Oh, chute!

Two telemetered pallid sturgeon were located in Lisbon Chute the week of April 18th. Lisbon Chute is a side channel to the Missouri River between Glasgow and Arrow Rock, Missouri, on the Big Muddy National Wildlife Refuge.  It formed during intense floods that occurred between 1993 and 1996. The chute currently has a rock inlet structure which controls the amount of water that flows into it from the main channel of the Missouri River. The discharges and geomorphology of the chute combine to provide a diverse range of depths and velocities for fish habitats and other aquatic biota.

Lisbon Chute is a side channel to the Missouri River between Glasgow and Arrow Rock, MO, on the Big Muddy National Wildlife Refuge. It currently has a rock inlet structure (pictured) which controls the amount of water that flows into it from the main channel of the Missouri River. Telemetered pallid sturgeon have been located downstream of this structure.

This is not the first time telemetered pallid sturgeon have been located in Lisbon Chute. In 2008, a reproductive female (PLS08-008) was located twice inside the chute as she migrated upstream. In 2010, a reproductive male (PLS09-013) was followed as he entered the chute and swam up to the inlet structure.  Last week, another male (PLS10-028) whose reproductive condition is unknown was found at the inlet structure at the top of the chute.  He was located there over a 4 hour period on one day and then found downstream of the chute the next day.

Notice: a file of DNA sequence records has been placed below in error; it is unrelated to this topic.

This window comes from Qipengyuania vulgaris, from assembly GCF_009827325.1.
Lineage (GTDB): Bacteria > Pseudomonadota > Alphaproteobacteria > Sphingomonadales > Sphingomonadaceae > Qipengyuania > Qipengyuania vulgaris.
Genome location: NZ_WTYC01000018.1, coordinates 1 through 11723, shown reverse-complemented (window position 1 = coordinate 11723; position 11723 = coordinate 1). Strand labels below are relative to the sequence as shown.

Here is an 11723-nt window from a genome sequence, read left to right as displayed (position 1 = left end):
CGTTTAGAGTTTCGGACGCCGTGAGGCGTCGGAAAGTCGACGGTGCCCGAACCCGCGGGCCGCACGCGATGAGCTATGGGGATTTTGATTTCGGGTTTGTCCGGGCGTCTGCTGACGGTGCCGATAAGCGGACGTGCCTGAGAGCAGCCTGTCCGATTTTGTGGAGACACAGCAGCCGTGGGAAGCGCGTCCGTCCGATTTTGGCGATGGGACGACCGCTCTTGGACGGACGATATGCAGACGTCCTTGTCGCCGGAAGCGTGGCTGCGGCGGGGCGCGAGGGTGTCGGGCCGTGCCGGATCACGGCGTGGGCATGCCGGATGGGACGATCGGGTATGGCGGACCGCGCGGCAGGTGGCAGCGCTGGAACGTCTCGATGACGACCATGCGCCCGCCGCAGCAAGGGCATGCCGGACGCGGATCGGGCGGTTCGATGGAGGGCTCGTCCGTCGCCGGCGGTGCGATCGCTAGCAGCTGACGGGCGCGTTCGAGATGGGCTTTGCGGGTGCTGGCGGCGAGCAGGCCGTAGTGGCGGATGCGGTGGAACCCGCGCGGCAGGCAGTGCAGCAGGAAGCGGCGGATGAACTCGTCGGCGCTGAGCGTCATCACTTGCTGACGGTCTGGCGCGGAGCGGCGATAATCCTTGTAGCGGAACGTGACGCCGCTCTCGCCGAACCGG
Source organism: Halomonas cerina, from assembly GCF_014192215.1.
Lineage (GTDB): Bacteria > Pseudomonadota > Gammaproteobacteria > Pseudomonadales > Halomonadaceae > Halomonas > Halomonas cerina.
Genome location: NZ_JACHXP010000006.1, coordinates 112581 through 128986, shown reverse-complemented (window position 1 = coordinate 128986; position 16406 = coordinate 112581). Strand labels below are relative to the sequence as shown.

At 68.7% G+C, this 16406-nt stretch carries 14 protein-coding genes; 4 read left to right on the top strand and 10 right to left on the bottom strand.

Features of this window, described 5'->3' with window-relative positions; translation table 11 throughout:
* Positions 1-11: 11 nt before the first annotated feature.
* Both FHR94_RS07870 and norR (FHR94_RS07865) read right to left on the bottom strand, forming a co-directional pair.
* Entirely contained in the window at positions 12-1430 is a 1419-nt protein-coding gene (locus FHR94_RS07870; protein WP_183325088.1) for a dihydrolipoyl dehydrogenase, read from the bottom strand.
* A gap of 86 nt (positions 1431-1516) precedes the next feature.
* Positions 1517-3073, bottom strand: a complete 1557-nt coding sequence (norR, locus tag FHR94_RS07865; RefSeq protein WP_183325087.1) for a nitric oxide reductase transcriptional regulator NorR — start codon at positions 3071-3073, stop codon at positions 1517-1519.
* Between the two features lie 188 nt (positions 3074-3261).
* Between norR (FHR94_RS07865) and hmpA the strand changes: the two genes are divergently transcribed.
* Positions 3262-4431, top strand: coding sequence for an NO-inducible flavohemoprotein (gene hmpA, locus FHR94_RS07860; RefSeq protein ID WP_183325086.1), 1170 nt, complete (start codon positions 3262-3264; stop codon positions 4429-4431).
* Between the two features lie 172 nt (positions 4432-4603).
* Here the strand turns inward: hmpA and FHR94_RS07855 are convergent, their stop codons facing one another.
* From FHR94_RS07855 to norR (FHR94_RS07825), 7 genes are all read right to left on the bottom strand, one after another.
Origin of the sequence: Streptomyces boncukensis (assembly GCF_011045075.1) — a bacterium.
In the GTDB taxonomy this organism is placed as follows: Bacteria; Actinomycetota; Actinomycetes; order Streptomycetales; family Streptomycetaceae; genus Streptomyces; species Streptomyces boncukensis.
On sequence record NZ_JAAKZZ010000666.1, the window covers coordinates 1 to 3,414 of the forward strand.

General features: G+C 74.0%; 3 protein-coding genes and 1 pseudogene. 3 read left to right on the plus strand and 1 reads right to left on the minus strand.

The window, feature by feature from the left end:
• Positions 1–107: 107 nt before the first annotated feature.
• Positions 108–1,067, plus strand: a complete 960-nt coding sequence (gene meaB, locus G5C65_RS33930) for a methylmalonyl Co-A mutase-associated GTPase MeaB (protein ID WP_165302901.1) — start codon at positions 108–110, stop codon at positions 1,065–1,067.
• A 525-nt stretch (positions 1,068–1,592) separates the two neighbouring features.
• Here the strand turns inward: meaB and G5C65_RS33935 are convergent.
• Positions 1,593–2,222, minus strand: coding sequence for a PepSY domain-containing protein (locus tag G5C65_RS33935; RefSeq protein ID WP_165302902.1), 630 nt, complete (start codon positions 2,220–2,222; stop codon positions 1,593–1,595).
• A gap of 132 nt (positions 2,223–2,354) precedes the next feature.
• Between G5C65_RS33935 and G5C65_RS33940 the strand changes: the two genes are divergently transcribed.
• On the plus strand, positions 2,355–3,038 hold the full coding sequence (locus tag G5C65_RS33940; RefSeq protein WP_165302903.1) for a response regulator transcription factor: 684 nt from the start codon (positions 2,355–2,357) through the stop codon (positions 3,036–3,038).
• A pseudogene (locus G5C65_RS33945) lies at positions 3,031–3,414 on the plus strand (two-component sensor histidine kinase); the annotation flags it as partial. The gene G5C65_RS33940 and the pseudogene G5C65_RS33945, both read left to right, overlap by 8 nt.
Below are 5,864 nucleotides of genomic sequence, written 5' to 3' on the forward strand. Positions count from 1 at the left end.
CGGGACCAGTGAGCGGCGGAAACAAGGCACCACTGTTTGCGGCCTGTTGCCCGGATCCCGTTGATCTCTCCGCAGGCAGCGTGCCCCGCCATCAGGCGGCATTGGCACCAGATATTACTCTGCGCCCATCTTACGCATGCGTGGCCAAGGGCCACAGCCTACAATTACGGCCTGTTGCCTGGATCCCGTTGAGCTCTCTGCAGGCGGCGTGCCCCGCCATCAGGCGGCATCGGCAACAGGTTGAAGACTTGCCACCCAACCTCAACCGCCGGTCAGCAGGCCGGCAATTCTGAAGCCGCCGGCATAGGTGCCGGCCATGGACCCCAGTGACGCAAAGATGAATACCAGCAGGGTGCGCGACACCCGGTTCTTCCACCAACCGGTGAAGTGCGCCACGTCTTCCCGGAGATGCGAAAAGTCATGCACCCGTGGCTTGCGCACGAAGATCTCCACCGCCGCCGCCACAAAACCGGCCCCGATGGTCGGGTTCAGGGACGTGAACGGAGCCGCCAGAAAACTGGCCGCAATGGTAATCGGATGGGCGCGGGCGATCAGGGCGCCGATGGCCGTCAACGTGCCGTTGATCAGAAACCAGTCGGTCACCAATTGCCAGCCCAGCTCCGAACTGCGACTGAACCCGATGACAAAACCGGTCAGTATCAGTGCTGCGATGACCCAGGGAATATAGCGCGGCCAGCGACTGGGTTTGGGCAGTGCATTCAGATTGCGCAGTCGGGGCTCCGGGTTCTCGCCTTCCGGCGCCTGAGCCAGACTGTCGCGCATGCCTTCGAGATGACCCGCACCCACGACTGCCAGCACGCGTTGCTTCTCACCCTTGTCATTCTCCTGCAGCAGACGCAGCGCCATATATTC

The other sturgeon located in the chute in 2011 is a reproductive male (PLS11-003).  New to the telemetry study this spring, PLS11-003 was caught on a trotline and implanted nearly 40 miles downstream of Lisbon Chute at the end of March.  That’s a 40 mile upstream swim in one month!

Lisbon Chute Use Map 2011

Telemetered pallid sturgeon locations in the Lisbon Chute side channel of the Missouri River, 2008-2011.

About Emily Pherigo

Emily is no longer with the Comprehensive Sturgeon Research Project. When she was here, she was a biologist contracted to the Comprehensive Sturgeon Research Project. Most of her time was spent at a computer performing QA/QC on data or updating figures and graphs most used by Aaron DeLonay. However, she occasionally made it to the river, where she enjoyed seeing pallid sturgeon and was reminded why she entered the natural resources field.
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